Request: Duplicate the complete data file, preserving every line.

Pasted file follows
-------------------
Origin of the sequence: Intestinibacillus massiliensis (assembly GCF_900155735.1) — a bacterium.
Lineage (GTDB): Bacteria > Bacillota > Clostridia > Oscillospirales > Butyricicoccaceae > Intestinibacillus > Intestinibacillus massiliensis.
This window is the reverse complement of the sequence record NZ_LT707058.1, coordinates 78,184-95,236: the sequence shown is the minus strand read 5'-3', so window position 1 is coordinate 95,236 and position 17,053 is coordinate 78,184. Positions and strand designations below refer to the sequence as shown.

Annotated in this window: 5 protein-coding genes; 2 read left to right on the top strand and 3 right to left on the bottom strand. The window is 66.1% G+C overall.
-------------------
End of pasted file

Origin of the sequence: Intestinibacillus massiliensis (assembly GCF_900155735.1) — a bacterium.
Lineage (GTDB): Bacteria > Bacillota > Clostridia > Oscillospirales > Butyricicoccaceae > Intestinibacillus > Intestinibacillus massiliensis.
This window is the reverse complement of the sequence record NZ_LT707058.1, coordinates 78,184-95,236: the sequence shown is the minus strand read 5'-3', so window position 1 is coordinate 95,236 and position 17,053 is coordinate 78,184. Positions and strand designations below refer to the sequence as shown.

Annotated in this window: 5 protein-coding genes; 2 read left to right on the top strand and 3 right to left on the bottom strand. The window is 66.1% G+C overall.